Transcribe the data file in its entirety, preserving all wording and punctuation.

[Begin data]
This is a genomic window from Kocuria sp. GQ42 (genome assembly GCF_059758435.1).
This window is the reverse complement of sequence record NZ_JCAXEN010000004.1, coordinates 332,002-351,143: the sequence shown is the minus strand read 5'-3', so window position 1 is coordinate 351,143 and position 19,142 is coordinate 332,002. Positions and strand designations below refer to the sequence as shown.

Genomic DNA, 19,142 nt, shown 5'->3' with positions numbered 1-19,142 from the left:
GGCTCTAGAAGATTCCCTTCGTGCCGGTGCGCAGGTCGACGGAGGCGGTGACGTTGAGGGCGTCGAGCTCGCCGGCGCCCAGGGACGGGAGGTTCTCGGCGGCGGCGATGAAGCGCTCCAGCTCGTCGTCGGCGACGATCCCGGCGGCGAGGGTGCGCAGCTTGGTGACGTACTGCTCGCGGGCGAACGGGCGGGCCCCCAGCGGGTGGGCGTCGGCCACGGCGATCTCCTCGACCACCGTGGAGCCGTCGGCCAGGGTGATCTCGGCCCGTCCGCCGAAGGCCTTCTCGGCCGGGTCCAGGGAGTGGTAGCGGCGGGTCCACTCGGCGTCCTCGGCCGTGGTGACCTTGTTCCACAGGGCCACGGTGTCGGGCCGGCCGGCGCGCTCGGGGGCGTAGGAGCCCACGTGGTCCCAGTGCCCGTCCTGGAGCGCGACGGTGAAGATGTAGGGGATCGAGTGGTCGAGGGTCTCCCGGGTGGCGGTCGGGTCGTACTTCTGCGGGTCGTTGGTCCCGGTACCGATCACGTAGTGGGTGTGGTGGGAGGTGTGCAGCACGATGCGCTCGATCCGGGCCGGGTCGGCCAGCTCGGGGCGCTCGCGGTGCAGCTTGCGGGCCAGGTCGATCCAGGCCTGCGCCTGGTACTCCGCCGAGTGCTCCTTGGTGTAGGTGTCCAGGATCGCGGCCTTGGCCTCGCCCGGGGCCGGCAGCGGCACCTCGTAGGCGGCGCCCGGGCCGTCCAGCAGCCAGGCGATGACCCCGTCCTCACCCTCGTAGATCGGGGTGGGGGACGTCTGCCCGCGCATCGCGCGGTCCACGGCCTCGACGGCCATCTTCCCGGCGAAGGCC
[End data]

This is a genomic window from Kocuria sp. GQ42 (genome assembly GCF_059758435.1).
This window is the reverse complement of sequence record NZ_JCAXEN010000004.1, coordinates 332,002-351,143: the sequence shown is the minus strand read 5'-3', so window position 1 is coordinate 351,143 and position 19,142 is coordinate 332,002. Positions and strand designations below refer to the sequence as shown.

Genomic DNA, 19,142 nt, shown 5'->3' with positions numbered 1-19,142 from the left:
GGCTCTAGAAGATTCCCTTCGTGCCGGTGCGCAGGTCGACGGAGGCGGTGACGTTGAGGGCGTCGAGCTCGCCGGCGCCCAGGGACGGGAGGTTCTCGGCGGCGGCGATGAAGCGCTCCAGCTCGTCGTCGGCGACGATCCCGGCGGCGAGGGTGCGCAGCTTGGTGACGTACTGCTCGCGGGCGAACGGGCGGGCCCCCAGCGGGTGGGCGTCGGCCACGGCGATCTCCTCGACCACCGTGGAGCCGTCGGCCAGGGTGATCTCGGCCCGTCCGCCGAAGGCCTTCTCGGCCGGGTCCAGGGAGTGGTAGCGGCGGGTCCACTCGGCGTCCTCGGCCGTGGTGACCTTGTTCCACAGGGCCACGGTGTCGGGCCGGCCGGCGCGCTCGGGGGCGTAGGAGCCCACGTGGTCCCAGTGCCCGTCCTGGAGCGCGACGGTGAAGATGTAGGGGATCGAGTGGTCGAGGGTCTCCCGGGTGGCGGTCGGGTCGTACTTCTGCGGGTCGTTGGTCCCGGTACCGATCACGTAGTGGGTGTGGTGGGAGGTGTGCAGCACGATGCGCTCGATCCGGGCCGGGTCGGCCAGCTCGGGGCGCTCGCGGTGCAGCTTGCGGGCCAGGTCGATCCAGGCCTGCGCCTGGTACTCCGCCGAGTGCTCCTTGGTGTAGGTGTCCAGGATCGCGGCCTTGGCCTCGCCCGGGGCCGGCAGCGGCACCTCGTAGGCGGCGCCCGGGCCGTCCAGCAGCCAGGCGATGACCCCGTCCTCACCCTCGTAGATCGGGGTGGGGGACGTCTGCCCGCGCATCGCGCGGTCCACGGCCTCGACGGCCATCTTCCCGGCGAAGGCC